During the last trimester when your belly swells, your ankles, legs, and feet might be increasing in size as well. Known as edema, swollen ankles, legs and feet affect around three-fourths of pregnant women somewhere around week 22 and week 27 of pregnancy. The condition will stay around till you give birth, but it can make you feel pretty uncomfortable – worsening towards the end of the day and generally bad during summers.
During pregnancy, the hormone levels rise the body, and the body tends to retain water than it usually does and therefore some swelling in the body and legs is normal. The retention of fluid is called edema and it gets worse in the last trimester. This retention of fluid may not be comfortable but plays a vital role during delivery and labor. It helps the tissues and joints in the pelvis to open up. The body produces nearly 40% to 50% more fluids and blood to nourish the fetus. As the uterus grows, it puts pressure on the veins in the pelvic area which slows down the return of blood to the heart, accumulating it. This pool forces fluid from the veins to the tissues of your feet and ankles.
Edema causes swelling in your ankles, feet, and legs, however, at times your hands and face may also swell. The swelling is quite slow and progresses as you go further in your pregnancy. However, if you notice sudden swelling in your face or hands along with a blurred vision this could be an indication of high blood pressure so make sure you notice this and consult your doctor immediately. Also, if your skin around the eyes swells up, or the swelling in the face is more than slight, or one of your legs seems puffier than the other, it is wise to call your doctor and it could either be preeclampsia or clotting – both of which require medical attention.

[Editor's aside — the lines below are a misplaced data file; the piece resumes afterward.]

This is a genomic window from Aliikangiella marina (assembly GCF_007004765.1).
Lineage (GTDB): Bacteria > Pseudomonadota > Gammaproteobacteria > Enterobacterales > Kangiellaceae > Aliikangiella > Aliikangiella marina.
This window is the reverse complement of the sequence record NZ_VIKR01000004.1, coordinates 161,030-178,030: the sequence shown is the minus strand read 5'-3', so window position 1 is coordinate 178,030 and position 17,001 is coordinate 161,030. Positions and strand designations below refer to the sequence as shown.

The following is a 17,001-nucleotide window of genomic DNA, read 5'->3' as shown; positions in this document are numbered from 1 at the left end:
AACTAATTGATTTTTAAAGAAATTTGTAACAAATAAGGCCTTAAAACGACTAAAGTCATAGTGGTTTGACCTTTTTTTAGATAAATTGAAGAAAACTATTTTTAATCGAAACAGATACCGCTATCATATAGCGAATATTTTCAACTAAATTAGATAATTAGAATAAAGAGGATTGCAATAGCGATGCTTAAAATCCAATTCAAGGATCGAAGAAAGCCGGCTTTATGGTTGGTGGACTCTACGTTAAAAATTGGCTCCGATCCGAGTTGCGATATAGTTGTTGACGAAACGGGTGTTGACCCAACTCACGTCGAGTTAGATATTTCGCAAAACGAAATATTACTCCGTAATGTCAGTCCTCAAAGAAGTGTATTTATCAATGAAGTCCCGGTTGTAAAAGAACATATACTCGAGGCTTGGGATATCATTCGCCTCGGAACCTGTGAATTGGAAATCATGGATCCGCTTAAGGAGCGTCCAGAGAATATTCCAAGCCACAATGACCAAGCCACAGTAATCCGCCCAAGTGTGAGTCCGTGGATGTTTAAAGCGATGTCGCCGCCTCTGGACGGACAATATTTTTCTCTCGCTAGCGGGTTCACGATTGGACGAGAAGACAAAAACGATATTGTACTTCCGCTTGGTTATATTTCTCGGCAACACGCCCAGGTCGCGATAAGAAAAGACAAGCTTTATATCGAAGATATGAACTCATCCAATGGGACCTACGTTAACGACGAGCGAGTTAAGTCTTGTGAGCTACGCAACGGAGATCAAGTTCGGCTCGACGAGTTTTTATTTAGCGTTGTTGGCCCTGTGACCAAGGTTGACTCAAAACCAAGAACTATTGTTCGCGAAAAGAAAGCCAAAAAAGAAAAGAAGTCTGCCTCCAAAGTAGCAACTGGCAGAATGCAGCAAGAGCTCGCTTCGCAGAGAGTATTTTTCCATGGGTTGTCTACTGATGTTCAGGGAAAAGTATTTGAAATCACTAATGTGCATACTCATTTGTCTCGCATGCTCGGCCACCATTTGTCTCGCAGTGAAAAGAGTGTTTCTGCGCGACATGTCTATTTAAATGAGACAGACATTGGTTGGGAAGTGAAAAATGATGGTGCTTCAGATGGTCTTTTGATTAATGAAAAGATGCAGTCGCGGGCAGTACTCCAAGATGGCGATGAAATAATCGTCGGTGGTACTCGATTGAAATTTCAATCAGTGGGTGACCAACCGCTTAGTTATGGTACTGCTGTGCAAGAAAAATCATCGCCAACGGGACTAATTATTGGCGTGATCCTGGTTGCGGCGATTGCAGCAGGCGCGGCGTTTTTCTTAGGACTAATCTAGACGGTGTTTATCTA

Swollen feet and legs are uncomfortable, but they aren’t painful. Here are some tips to give some relief to your swollen legs and feet:-
- Stretch your feet and legs whenever and wherever possible.
- Sleep or lay on your left side.
- Do not stand in one position for a longer duration.
- Drink lots of fluids and water and urinate as often.
- Sit with your legs and feet up if possible. During work, take the support of a stool.
- Moderate exercise, short walks, swimming and following a healthy diet.
- Wear sandals that allow your legs to breathe. If possible buy a new pair of shoes/sandals one size larger than your current size, heels should be strictly avoided.
- Try to stay in a cool environment, avoid being in humid and warm areas.
- Reduce the intake of sodium.
- Apply ice on swollen ankles for about 15 minutes every day for about half an hour to an hour.
- Avoid tight clothes, stockings or socks. Let the blood and fluid flow freely.
However, it is not a joy to have swollen ankles and feet but it will not be too long when you see your beautiful angel for the first time and your gorgeous legs back again!